"He didn't throw compliments around at all. You had to really kill yourself to get a smile from him." After a run-through, she says, "you didn't want to be singled out."

Abarca Mitchell takes a slightly different approach, though she doesn't compromise on the values her mentor instilled. When coaching large casts of all ages and different levels for Ballethnic, she has found ways to inspire people without tearing them down. She calls it a "tough love" approach.

"I've got to make them want to do it. I don't want to beat them into doing it," Abarca Mitchell says. "I tell them, 'You're here because you want to be, and because you auditioned and were accepted. Now, show me why I should keep you here.'"

"I tell them, 'I'm here to make sure you'll look good—you know: 'That looks fake. Let's make it look real. Think about what you're doing, so that it's not just a gesture.'"

Arthur Mitchell instilled this level of emotional honesty in his dancers, and it was key to the company's quick success. "We were bringing a thought forward," says Abarca Mitchell. "We were bringing a feeling forward, so that the audience could connect with us."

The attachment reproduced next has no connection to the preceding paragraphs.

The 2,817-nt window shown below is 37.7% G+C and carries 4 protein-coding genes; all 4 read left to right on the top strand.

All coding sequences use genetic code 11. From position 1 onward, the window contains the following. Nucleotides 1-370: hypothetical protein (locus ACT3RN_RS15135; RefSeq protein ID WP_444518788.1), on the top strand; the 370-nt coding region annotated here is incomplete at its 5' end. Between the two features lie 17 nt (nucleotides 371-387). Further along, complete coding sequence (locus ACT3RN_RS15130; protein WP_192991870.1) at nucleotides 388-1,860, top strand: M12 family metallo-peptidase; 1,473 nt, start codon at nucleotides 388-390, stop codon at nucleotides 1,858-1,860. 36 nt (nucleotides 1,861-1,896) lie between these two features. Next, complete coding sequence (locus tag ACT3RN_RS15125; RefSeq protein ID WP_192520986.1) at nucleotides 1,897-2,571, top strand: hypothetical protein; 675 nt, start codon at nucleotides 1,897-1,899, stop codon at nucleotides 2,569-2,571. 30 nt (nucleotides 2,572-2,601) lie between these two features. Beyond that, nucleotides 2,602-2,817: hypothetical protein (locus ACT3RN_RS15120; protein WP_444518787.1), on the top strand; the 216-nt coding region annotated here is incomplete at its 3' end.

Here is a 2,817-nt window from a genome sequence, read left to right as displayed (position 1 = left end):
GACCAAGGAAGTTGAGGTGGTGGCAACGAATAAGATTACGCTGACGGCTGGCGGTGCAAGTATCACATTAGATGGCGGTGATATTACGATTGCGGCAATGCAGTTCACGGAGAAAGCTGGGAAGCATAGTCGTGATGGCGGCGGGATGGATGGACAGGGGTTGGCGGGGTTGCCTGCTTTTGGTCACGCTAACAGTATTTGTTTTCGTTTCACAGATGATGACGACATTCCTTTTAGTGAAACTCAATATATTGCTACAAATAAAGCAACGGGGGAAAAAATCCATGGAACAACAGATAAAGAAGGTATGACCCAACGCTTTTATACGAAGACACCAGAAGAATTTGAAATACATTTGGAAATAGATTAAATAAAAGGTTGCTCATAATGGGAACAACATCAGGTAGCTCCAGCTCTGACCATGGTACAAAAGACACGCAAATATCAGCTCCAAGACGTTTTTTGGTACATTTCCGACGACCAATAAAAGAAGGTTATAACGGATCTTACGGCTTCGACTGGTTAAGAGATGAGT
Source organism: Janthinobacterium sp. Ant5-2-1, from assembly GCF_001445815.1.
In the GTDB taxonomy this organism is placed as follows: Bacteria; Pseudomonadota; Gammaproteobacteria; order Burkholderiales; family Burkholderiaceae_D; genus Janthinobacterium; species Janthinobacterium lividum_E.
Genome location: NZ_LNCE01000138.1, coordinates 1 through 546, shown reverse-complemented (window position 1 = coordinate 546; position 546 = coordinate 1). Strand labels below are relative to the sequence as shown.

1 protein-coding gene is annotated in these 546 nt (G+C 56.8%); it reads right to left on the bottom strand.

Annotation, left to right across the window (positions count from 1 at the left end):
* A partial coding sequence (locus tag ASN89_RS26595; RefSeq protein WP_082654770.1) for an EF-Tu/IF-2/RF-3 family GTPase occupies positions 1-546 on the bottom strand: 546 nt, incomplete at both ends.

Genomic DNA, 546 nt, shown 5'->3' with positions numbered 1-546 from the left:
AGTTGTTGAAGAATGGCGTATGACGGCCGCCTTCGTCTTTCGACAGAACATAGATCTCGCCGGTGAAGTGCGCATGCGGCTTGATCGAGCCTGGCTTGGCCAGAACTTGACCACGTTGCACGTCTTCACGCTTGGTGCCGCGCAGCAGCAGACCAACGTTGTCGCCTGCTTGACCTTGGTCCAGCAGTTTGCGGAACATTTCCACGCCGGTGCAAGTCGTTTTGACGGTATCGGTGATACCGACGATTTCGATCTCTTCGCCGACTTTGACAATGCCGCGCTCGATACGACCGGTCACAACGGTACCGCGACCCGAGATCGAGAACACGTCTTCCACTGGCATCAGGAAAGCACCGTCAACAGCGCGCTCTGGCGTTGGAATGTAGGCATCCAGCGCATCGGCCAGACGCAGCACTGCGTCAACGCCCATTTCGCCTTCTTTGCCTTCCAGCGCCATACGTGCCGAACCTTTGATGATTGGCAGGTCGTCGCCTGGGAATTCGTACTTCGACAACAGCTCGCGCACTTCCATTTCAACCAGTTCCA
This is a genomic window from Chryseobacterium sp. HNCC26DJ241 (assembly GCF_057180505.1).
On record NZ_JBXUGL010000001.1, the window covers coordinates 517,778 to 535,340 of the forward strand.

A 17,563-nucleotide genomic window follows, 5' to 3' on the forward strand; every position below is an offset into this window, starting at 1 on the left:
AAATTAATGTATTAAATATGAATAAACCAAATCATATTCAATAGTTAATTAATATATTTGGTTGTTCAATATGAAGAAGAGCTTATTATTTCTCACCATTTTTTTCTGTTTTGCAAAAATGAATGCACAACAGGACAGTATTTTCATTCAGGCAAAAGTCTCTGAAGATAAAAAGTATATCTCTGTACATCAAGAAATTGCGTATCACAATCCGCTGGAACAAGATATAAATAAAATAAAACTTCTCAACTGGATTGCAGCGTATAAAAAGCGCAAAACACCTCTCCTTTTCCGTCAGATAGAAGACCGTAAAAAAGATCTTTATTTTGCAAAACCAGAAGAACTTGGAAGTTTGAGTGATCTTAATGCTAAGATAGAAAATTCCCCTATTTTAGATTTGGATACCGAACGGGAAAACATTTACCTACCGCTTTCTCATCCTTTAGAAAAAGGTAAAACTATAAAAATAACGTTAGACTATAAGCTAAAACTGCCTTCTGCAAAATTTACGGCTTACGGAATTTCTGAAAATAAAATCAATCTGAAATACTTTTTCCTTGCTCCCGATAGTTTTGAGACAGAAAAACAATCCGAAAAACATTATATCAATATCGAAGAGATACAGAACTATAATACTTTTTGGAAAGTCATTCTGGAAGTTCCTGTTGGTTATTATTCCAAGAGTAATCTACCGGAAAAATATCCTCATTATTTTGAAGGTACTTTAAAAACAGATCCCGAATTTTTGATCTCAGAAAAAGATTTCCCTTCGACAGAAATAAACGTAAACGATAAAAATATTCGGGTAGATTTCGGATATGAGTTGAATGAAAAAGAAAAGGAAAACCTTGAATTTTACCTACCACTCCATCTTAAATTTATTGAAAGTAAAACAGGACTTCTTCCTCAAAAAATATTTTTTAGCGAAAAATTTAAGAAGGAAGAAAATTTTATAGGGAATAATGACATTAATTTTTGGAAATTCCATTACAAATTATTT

In addition to her position as rehearsal director for Ballethnic, Abarca Mitchell is today part of 152nd Street Black Ballet Legacy, a group of DTH alumni who seek to give voice to people responsible for the company's success in its early years. "It's incredible," she says, "how many people took something from DTH and applied it to their lives."

As Ballethnic prepares to co-host the International Association of Blacks in Dance Conference and Festival in January 2022, Abarca Mitchell hopes to help strengthen the network of dance companies associated with Ballethnic, such as Memphis' Collage Dance Collective. "The dream is for all of us to collaborate with each other," she says, "so that it becomes more normal to see a Black ballerina, so it's not just a token appearance."

Today's young dancers face different challenges from what Abarca Mitchell faced. She finds that they're more easily distracted, and sometimes act entitled, because they don't know or appreciate how hard earlier Black ballerinas like herself worked to clear a path for them. But what she's passing on will benefit them, whether they choose to pursue dance careers or become doctors, lawyers, professors or something else entirely. "The principles are the same," she says. "Work for what you want, and you will achieve it."